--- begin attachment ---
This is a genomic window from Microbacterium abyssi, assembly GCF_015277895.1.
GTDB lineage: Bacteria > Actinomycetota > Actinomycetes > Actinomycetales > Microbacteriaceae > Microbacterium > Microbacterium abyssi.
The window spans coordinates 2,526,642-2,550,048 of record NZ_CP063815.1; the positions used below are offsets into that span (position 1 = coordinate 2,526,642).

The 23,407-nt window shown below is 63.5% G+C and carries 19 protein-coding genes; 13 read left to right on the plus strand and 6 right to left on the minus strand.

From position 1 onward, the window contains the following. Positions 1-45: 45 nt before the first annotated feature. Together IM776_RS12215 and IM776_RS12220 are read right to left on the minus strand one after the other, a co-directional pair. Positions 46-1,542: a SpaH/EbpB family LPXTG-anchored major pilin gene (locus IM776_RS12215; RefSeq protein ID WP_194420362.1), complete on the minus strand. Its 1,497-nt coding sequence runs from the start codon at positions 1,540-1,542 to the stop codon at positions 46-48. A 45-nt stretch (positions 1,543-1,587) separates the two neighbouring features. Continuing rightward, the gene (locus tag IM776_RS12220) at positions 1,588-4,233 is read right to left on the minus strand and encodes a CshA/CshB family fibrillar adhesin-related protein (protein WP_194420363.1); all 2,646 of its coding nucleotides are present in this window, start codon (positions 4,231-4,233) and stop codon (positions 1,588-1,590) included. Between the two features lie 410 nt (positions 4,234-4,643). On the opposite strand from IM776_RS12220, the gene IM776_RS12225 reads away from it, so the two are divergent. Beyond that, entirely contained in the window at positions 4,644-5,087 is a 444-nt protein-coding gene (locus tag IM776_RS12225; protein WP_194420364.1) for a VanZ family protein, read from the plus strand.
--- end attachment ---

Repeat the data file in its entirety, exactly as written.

This is a genomic window from Microbacterium abyssi, assembly GCF_015277895.1.
GTDB lineage: Bacteria > Actinomycetota > Actinomycetes > Actinomycetales > Microbacteriaceae > Microbacterium > Microbacterium abyssi.
The window spans coordinates 2,526,642-2,550,048 of record NZ_CP063815.1; the positions used below are offsets into that span (position 1 = coordinate 2,526,642).

The 23,407-nt window shown below is 63.5% G+C and carries 19 protein-coding genes; 13 read left to right on the plus strand and 6 right to left on the minus strand.

From position 1 onward, the window contains the following. Positions 1-45: 45 nt before the first annotated feature. Together IM776_RS12215 and IM776_RS12220 are read right to left on the minus strand one after the other, a co-directional pair. Positions 46-1,542: a SpaH/EbpB family LPXTG-anchored major pilin gene (locus IM776_RS12215; RefSeq protein ID WP_194420362.1), complete on the minus strand. Its 1,497-nt coding sequence runs from the start codon at positions 1,540-1,542 to the stop codon at positions 46-48. A 45-nt stretch (positions 1,543-1,587) separates the two neighbouring features. Continuing rightward, the gene (locus tag IM776_RS12220) at positions 1,588-4,233 is read right to left on the minus strand and encodes a CshA/CshB family fibrillar adhesin-related protein (protein WP_194420363.1); all 2,646 of its coding nucleotides are present in this window, start codon (positions 4,231-4,233) and stop codon (positions 1,588-1,590) included. Between the two features lie 410 nt (positions 4,234-4,643). On the opposite strand from IM776_RS12220, the gene IM776_RS12225 reads away from it, so the two are divergent. Beyond that, entirely contained in the window at positions 4,644-5,087 is a 444-nt protein-coding gene (locus tag IM776_RS12225; protein WP_194420364.1) for a VanZ family protein, read from the plus strand.